Our comment count is now at # 381 ( 240 + 141 ) . Only a matter of days till the fantastic benchmark of # 400 rolls up. I suppose Mark Evanier will be informing us of yet another site extension; Woody’s SmorgasBurger III.

    Nothing more from me tonight. It’s midnight.

  • ChrisP. says:

    Sorry to hear about Randy. We also worked together for awhile.
    Didn’t he have a 64 Mustang? He did have a girlfriend at the time I can’t remember her name, though. He was always very nice to me.
    If anyone has any more to share about Randy that would be nice.

  • Gary Wilcut says:

    Phil, Phil…….

    Protein, amino acid and essential fatty acids in fish benefit the brain. Fish being the brain food explains your position. I’m only kidding, I couldn’t resist. We love you being the “devils advocate”. Were still friends.


  • Mark Thorson says:

    My mother has Alzheimer’s Disease, and I’d say that if you showed up to see Mr. Wood he’d probably find that confusing and upsetting. However, if you have old photos of the restaurants and the employees and could assemble that into an album, he might enjoy that very much. If he has mild to moderate AD, he can probably remember events from decades ago fairly well. Those are the last memories to be lost. Some captions to identify which restaurant it is, the year, and the names of people would also be helpful. With AD, an album like that would seem new every day, because of the profound loss of short-term memory and the inability to create new long-term memories.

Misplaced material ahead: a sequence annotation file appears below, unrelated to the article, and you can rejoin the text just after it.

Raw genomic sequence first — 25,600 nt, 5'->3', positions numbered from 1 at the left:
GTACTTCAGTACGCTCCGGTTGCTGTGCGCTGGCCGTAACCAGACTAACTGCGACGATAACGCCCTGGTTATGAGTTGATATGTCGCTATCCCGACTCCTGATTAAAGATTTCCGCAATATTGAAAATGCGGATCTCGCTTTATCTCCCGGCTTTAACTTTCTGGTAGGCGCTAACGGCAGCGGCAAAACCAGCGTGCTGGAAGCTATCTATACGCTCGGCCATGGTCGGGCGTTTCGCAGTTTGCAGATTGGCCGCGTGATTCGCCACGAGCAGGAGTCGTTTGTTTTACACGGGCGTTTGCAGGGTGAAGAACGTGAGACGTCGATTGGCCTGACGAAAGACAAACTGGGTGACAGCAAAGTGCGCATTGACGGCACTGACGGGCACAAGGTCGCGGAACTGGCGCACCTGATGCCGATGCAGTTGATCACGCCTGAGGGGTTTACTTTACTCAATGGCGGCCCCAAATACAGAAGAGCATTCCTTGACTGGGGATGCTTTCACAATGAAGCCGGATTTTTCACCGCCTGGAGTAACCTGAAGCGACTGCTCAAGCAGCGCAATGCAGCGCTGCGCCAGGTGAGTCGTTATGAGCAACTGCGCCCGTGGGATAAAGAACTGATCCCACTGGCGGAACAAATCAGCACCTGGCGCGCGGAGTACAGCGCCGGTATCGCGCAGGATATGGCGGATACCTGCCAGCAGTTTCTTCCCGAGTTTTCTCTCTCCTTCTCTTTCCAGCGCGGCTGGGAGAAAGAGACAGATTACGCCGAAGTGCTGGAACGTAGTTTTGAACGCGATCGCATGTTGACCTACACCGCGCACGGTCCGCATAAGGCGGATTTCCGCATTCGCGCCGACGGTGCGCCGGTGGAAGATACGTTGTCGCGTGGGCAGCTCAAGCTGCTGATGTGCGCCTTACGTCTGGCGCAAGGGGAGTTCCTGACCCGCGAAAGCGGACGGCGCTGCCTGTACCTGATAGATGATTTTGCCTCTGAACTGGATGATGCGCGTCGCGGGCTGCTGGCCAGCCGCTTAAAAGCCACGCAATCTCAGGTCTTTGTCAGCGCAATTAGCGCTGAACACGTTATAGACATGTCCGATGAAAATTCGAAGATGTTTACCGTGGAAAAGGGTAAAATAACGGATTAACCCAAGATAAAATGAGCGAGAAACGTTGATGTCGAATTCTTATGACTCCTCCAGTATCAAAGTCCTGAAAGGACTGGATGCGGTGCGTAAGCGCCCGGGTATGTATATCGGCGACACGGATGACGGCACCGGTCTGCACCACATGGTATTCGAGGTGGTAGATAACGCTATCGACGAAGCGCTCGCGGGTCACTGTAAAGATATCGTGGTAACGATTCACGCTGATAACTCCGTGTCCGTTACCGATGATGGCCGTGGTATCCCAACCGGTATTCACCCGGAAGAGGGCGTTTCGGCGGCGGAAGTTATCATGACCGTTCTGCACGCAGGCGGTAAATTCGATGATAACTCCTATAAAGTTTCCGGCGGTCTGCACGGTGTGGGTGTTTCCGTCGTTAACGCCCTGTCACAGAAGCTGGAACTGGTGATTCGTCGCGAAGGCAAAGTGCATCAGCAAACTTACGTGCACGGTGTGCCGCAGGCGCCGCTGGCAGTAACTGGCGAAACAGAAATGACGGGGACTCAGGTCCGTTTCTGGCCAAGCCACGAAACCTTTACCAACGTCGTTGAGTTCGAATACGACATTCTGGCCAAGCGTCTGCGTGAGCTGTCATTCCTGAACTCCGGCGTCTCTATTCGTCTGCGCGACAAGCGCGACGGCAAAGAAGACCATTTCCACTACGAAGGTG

• Bruce says:

    I have now spent more time reading about Woody’s Smorgasburger than eating there!

  • Phil A. says:

    ” Hey Jude ”

    Such an awesome CBS show honoring the Beatles. Best TV in years !

    Mark T.,